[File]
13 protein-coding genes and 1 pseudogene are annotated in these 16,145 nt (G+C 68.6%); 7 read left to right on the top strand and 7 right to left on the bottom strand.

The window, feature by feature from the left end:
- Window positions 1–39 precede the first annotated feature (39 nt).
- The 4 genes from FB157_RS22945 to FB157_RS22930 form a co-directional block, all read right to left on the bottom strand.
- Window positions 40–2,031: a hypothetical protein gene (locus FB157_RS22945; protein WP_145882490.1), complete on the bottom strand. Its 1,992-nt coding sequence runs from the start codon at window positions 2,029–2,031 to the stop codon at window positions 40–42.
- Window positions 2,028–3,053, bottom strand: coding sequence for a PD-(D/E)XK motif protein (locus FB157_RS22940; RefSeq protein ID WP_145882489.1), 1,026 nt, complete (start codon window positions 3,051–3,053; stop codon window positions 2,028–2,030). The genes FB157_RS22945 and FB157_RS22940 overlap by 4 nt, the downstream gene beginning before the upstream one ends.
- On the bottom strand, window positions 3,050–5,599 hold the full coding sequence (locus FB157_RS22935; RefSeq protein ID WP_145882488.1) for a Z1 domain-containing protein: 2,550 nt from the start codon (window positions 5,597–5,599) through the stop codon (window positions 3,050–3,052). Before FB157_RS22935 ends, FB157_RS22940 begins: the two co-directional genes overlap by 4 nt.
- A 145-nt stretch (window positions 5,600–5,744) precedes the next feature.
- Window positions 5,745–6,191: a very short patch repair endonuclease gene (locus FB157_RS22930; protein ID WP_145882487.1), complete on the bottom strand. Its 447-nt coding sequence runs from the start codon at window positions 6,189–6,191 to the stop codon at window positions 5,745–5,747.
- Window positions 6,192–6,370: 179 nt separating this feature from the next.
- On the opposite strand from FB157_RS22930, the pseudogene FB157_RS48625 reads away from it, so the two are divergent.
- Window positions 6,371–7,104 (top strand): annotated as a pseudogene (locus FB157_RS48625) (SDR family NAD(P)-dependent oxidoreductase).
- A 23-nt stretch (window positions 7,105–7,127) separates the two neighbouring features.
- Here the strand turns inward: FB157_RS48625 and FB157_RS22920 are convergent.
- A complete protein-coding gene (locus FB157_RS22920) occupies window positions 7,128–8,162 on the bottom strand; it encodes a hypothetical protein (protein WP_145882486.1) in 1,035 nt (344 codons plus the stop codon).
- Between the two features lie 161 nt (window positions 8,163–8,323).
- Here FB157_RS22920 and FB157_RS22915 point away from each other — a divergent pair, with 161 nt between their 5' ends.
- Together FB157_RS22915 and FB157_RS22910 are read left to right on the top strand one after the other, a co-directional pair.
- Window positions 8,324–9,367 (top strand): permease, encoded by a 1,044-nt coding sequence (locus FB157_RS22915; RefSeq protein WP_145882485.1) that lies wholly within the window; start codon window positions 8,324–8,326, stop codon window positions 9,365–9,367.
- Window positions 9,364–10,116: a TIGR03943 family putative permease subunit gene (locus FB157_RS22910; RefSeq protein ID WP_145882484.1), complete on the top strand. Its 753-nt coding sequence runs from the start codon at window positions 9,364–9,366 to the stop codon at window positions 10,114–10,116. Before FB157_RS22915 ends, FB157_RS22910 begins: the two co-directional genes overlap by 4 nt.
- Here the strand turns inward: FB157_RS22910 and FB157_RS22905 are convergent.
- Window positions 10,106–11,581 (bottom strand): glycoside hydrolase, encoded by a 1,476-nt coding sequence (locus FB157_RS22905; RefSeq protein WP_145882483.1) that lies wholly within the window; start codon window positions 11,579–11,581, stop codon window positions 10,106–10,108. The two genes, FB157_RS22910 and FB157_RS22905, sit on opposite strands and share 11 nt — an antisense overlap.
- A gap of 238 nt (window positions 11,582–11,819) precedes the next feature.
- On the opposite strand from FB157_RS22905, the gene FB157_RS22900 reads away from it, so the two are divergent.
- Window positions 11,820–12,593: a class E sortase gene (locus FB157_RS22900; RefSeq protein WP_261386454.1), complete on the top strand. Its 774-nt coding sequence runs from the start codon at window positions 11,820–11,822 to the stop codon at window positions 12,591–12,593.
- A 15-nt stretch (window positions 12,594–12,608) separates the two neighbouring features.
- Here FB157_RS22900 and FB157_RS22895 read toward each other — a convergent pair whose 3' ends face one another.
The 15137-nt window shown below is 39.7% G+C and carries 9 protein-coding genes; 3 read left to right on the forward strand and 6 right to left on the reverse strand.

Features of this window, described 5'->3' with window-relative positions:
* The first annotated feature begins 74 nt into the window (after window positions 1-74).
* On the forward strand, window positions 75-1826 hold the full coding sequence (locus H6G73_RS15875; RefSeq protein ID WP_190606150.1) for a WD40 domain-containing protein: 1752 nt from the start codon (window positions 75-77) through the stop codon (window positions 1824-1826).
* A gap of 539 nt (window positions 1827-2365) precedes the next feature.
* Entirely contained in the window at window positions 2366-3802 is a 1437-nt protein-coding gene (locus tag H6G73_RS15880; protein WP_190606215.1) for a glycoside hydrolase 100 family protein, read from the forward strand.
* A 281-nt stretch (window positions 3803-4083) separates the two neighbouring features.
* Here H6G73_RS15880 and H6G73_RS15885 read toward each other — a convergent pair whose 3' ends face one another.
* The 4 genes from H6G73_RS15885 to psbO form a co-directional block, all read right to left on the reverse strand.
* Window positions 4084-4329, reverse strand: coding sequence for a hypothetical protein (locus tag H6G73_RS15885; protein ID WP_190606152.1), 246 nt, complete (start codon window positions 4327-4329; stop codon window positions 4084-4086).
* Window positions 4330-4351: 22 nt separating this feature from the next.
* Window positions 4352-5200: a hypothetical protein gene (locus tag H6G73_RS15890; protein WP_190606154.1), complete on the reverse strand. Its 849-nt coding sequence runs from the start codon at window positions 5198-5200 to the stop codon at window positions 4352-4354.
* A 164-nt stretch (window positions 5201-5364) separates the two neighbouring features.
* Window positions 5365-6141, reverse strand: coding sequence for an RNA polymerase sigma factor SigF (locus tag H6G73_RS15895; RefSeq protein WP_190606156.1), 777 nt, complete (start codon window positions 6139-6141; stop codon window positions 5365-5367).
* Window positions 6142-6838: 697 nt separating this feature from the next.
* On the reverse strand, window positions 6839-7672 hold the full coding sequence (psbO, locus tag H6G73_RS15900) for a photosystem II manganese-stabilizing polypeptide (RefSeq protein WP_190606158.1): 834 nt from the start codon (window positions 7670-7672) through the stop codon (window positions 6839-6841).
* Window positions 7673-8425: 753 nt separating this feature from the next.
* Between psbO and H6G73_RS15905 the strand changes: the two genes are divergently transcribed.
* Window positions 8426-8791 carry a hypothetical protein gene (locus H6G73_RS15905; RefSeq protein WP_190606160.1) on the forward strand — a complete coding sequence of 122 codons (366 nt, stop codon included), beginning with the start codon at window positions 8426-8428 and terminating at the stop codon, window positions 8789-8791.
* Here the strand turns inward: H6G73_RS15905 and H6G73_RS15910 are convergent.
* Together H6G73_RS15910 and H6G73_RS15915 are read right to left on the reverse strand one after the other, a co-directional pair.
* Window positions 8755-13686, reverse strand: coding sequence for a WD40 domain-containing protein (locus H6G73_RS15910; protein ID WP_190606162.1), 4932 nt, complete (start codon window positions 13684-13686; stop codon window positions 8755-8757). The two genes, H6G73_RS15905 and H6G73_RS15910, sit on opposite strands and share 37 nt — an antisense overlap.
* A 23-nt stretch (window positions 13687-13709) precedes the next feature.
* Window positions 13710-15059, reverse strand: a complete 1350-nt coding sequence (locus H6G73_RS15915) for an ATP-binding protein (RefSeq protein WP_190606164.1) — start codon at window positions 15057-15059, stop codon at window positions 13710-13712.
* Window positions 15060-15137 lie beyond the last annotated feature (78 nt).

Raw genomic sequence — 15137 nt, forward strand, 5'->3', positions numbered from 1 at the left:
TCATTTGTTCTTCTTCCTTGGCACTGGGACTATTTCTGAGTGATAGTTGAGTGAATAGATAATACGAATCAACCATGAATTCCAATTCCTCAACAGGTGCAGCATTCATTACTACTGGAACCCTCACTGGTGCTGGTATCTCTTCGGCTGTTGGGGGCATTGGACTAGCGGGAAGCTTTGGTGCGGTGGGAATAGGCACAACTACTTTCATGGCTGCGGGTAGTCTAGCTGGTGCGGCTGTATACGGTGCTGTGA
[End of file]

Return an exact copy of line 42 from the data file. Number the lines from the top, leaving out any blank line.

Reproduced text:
* Window positions 6142-6838: 697 nt separating this feature from the next.